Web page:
August Solar Eclipse Will Be Oregon’s Greatest Traffic Event
Posted on behalf of Rizk Law on Jul 31, 2017 in Consumer Alerts
As residents of Lincoln County are stocking up on water, food, gas, and snow fencing, Governor Kate Brown has authorized the Oregon National Guard to deploy 150 soldiers and six aircraft to help keep traffic under control. No, we aren’t expecting that overdue earthquake– yet. We are preparing for what NASA predicts will be one of the worst traffic days in U.S. history: The Great American Eclipse!
Oregon will be the lucky first state to witness the moon passing between the sun and Earth in the first total solar eclipse viewable in Oregon since 1979. It is also the first solar eclipse to pass exclusively over the United States of America. Any other eclipse that may have passed over this region occurred before the country was established.
What Makes This Eclipse Special?
The highly-anticipated event is drawing attention worldwide. Thousands of viewing events like music festivals and wine tastings are planned throughout country in the “path of totality,” or a band about 70 miles wide stretching from Oregon to South Carolina in which a total eclipse will be viewable. Several “totality parties” are taking place in Central Oregon, but are quite possibly all sold out. Hotels near the path of totality have been booked for months, with some standard rooms in humdrum towns going for as much as $600 per night. Some of the last campsites in Madras, Oregon, no larger than 20’x 20’, were reserved for $1,500. Oregon State Parks auctioned off thirty of the very last camping spots for $60,000 each!
Those who have been fortunate enough to view a total eclipse find it difficult to put their awe into words. A total solar eclipse occurs in that rare moment when the sun, Earth, and moon are in alignment. The moon passes between the sun and Earth, casting a shadow that leaves the Earth in darkness, exposing the sun’s corona. Those who are just a few miles outside of the path can view up to a 99% eclipse, which will not bring darkness or reveal the corona, the main attraction of a “total” eclipse.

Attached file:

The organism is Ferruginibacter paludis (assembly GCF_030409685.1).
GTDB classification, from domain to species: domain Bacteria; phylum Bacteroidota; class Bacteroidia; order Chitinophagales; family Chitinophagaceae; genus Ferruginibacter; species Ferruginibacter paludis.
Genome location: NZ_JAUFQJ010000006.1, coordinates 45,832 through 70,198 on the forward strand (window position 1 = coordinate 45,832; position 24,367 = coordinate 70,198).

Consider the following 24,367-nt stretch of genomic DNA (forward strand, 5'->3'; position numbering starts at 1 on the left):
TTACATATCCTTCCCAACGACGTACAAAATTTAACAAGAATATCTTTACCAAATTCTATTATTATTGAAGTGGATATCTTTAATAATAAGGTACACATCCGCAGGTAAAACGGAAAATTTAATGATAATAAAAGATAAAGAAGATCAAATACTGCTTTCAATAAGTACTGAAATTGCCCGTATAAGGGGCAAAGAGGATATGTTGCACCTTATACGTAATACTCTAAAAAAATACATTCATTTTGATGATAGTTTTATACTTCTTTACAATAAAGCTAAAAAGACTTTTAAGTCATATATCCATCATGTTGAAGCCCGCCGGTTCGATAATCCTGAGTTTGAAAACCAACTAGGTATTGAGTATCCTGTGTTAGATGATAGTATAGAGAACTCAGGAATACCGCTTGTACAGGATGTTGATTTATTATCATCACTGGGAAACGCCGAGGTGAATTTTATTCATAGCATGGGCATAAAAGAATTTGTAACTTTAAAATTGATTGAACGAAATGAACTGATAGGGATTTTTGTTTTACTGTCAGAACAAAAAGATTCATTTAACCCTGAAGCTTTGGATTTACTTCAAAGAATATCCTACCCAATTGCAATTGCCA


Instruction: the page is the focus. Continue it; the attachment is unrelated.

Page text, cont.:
Although total eclipses occur about every 18 months, it’s rare to witness one. This is because they usually take place over swaths of ocean or uninhabited land. The Great American Eclipse, set for August 21st at 9:04 am, is a significant event attracting spectators from states outside of the path and many other countries. Dedicated eclipse chasers travel around the globe to catch total eclipses, a rare event which will not occur in Oregon again until the year 2169.
What Oregonians Should Expect
A Surplus of Out-of-Towners
Hundreds of small towns across “flyover country” are anticipating the largest crowds they’ve ever received for this once-in-a-lifetime event. The 200-person town of Glendo, Wyoming, is expecting 20,000 tourists. Oregon’s own Lincoln City, a coastal town with a population of just over 8,000, is anticipating roughly 40,000 visitors. Estimates of one to two million tourists are expected to visit Central Oregon to witness the solar spectacle.
Congestion, Road Rage
Traffic is expected to come to a dead stop on August 21st. ODOT is expecting at least a million travelers to hit the state’s highways for up to a week of heavy traffic. Spokesman Don Hamilton states the eclipse will cause “the biggest traffic event in Oregon history.” An influx of rental cars and RVs will be added to the highways as well as single-lane rural streets. The drive up highway 97 from Madras to Bend is expected to balloon to 8 or more hours for what is usually a one hour journey.
While Portland is just outside of the path of totality, ODOT is following travel rumors closely. Hamilton found out via Twitter that people from Seattle may be commuting down in the wee hours of Monday morning, complicating Portlanders’ morning commutes. Severe gridlock is expected to cause delays for several hours. ODOT recommends people stay home if possible and, for those who must drive, is asking drivers to prepare for the possibility of getting stuck in their cars by stocking up on gas, food, water, and other supplies. Drivers should also expect a loss of cell service as more visitors increase the load on networks.
There is also concern that emergency vehicles will have difficulty responding to emergencies like car accidents, wildfires, and anything else that can go wrong. Drivers stuck in traffic during the eclipse should also be aware of other drivers who may stop their cars completely to observe the cosmic phenomenon. ODOT states that the traffic the eclipse will attract could very well be likened to the traffic during January’s snowstorm.